Skip to main content
Siesta Key Tuesday, Jul. 18, 2017 2 years ago

Finding a solution to Siesta Key's parking problem

As county commissioners work to alleviate traffic on the Key, truly resolving the problem could take more than 140 new parking spaces.
by: Cassidy Alexander Staff Writer

The parking problem on Siesta Key is almost as well-known locally as the island’s standing as America’s No. 1 Beach.

With about 3.5 square miles to work with, the roads and parking lots jam up early and often, particularly on weekends and holidays.

The problem hasn’t gone unnoticed by county commissioners, who recently discussed options for how to address the problem. They’ll talk about them after the recess ends in August. So far, the consensus among commissioners and residents is that a single approach isn’t going to make a difference in the onslaught of cars on the Key, and a multifaceted approach may be the only chance for a solution. The following are some of the remedies discussed.

A new parking lot — on the Key

County Commissioner Al Maio wants a new parking lot, and he has just the place for it: 6647 Midnight Pass Road, a parcel shared by Sarasota County Utilities and the Sheriff’s Office.

The Sheriff’s Office vacates the property in October, and Maio hopes to turn part of the property into a public parking lot with about 140 spaces.

Earlier this year, the County Commission voted unanimously not to sell the land, and unanimously approved the utility department’s recommendation that the land be used unintrusively, which Maio said is perfect for a lot.

“I’m going to do my very best to make sure this doesn’t fail,” Maio told The Observer.

Not so fast, say his fellow commissioners.

“We need to quit creating more parking because all more parking does is bring more cars,” said Commissioner Charles Hines. “Adding more parking to bring more cars over those two bridges is not a solution. We have to figure out a way to encourage people not to drive onto the Key and make it painful to drive on to the Key, and make it convenient and free to park your car somewhere else.”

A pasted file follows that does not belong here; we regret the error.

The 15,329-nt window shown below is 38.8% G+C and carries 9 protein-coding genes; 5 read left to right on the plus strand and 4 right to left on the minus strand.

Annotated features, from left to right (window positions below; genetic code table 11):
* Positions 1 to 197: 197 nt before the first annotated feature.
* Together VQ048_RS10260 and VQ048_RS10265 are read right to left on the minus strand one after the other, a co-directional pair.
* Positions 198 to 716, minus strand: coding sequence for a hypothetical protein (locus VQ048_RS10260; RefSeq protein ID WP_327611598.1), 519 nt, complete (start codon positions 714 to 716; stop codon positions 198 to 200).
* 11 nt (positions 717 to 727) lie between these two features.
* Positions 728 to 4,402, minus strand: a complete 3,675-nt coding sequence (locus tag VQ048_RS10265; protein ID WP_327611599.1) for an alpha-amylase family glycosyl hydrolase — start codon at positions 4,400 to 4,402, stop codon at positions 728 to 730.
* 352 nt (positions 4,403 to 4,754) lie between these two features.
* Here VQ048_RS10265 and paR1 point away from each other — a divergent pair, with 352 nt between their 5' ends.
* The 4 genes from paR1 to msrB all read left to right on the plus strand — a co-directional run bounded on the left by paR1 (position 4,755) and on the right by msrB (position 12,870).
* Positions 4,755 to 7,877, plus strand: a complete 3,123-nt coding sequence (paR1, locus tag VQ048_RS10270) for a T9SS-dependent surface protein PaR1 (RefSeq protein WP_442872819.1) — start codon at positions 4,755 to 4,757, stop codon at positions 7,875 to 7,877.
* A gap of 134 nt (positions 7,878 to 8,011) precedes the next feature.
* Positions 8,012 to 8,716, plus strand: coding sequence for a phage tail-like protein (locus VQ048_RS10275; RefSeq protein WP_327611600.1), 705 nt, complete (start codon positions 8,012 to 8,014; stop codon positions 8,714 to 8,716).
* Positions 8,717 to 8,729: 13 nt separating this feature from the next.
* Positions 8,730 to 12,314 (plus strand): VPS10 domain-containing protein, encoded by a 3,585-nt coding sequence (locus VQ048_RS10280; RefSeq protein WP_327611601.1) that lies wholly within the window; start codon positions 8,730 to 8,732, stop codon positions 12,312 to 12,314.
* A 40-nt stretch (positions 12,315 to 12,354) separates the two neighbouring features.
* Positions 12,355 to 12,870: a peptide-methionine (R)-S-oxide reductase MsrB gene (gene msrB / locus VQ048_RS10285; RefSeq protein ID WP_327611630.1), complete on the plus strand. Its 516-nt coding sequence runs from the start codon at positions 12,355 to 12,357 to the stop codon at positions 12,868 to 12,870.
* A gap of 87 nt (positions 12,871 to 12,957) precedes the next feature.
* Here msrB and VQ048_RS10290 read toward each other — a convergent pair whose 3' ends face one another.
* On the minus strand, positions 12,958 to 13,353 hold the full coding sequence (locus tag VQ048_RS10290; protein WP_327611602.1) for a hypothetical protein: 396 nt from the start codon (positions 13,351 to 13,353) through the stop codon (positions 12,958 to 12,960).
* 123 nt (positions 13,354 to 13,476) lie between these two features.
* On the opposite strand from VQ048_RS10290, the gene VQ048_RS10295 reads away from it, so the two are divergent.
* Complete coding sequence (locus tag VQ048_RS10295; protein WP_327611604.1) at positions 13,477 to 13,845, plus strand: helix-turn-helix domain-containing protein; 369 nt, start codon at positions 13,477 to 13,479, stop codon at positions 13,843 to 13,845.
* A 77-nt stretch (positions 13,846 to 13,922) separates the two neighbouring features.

Mark Smith

Members of the Siesta Key Association, though, indicated their approval for the new lot in a survey last year.

“I believe it’s painful enough on Siesta Key to find a parking spot,” said Mark Smith, Siesta Key Chamber of Commerce chair.

In the past two years, Maio said, 178 parking spaces have been added at Siesta Beach and Turtle Beach, but as spots are added, more people are coming to the Key.

“You could pave Siesta Key and you still wouldn’t have enough parking,” Smith said. “It’s just the way it is.”

A new parking lot — off the Key

Another option would be establishing a new public parking lot off the Key and potentially extending the trolley’s route to include the lot.

This seems to be the solution that most are leaning toward — it would resolve Hines’ concerns about bringing more cars onto the Key, and meet Siesta Key Association President Harold Ashby and Smith’s goals of alleviating traffic.

“The difficulty is finding the space,” Ashby said. “It can’t be out by (Interstate) 75, obviously.”